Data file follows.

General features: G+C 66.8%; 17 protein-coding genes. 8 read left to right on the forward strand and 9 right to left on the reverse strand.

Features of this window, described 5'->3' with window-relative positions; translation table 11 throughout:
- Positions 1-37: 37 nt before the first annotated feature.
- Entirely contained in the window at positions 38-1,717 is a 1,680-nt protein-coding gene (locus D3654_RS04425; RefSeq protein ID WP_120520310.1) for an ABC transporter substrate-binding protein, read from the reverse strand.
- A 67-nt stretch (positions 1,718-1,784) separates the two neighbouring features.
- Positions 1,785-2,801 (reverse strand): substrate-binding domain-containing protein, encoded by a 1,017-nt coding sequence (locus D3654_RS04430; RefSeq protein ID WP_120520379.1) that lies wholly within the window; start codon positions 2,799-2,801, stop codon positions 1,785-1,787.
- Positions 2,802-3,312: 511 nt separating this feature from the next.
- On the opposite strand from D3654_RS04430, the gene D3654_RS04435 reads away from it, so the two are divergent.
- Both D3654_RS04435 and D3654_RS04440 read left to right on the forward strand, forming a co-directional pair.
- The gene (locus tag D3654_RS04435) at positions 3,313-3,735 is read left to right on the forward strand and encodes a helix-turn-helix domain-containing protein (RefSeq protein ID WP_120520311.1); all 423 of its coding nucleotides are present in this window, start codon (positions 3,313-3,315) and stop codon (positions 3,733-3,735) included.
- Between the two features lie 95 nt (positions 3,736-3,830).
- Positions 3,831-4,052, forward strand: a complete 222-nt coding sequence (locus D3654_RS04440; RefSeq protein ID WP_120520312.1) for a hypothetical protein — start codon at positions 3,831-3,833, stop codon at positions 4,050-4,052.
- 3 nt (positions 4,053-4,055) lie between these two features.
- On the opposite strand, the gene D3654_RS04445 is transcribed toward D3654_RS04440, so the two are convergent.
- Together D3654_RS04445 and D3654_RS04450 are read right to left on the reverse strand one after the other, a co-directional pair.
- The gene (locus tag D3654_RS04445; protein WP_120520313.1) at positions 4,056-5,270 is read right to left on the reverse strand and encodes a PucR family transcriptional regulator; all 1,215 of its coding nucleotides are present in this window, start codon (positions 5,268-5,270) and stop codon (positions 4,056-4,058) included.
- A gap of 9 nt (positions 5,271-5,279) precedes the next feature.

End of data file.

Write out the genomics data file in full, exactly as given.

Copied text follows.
General features: G+C 66.8%; 17 protein-coding genes. 8 read left to right on the forward strand and 9 right to left on the reverse strand.

Features of this window, described 5'->3' with window-relative positions; translation table 11 throughout:
- Positions 1-37: 37 nt before the first annotated feature.
- Entirely contained in the window at positions 38-1,717 is a 1,680-nt protein-coding gene (locus D3654_RS04425; RefSeq protein ID WP_120520310.1) for an ABC transporter substrate-binding protein, read from the reverse strand.
- A 67-nt stretch (positions 1,718-1,784) separates the two neighbouring features.
- Positions 1,785-2,801 (reverse strand): substrate-binding domain-containing protein, encoded by a 1,017-nt coding sequence (locus D3654_RS04430; RefSeq protein ID WP_120520379.1) that lies wholly within the window; start codon positions 2,799-2,801, stop codon positions 1,785-1,787.
- Positions 2,802-3,312: 511 nt separating this feature from the next.
- On the opposite strand from D3654_RS04430, the gene D3654_RS04435 reads away from it, so the two are divergent.
- Both D3654_RS04435 and D3654_RS04440 read left to right on the forward strand, forming a co-directional pair.
- The gene (locus tag D3654_RS04435) at positions 3,313-3,735 is read left to right on the forward strand and encodes a helix-turn-helix domain-containing protein (RefSeq protein ID WP_120520311.1); all 423 of its coding nucleotides are present in this window, start codon (positions 3,313-3,315) and stop codon (positions 3,733-3,735) included.
- Between the two features lie 95 nt (positions 3,736-3,830).
- Positions 3,831-4,052, forward strand: a complete 222-nt coding sequence (locus D3654_RS04440; RefSeq protein ID WP_120520312.1) for a hypothetical protein — start codon at positions 3,831-3,833, stop codon at positions 4,050-4,052.
- 3 nt (positions 4,053-4,055) lie between these two features.
- On the opposite strand, the gene D3654_RS04445 is transcribed toward D3654_RS04440, so the two are convergent.
- Together D3654_RS04445 and D3654_RS04450 are read right to left on the reverse strand one after the other, a co-directional pair.
- The gene (locus tag D3654_RS04445; protein WP_120520313.1) at positions 4,056-5,270 is read right to left on the reverse strand and encodes a PucR family transcriptional regulator; all 1,215 of its coding nucleotides are present in this window, start codon (positions 5,268-5,270) and stop codon (positions 4,056-4,058) included.
- A gap of 9 nt (positions 5,271-5,279) precedes the next feature.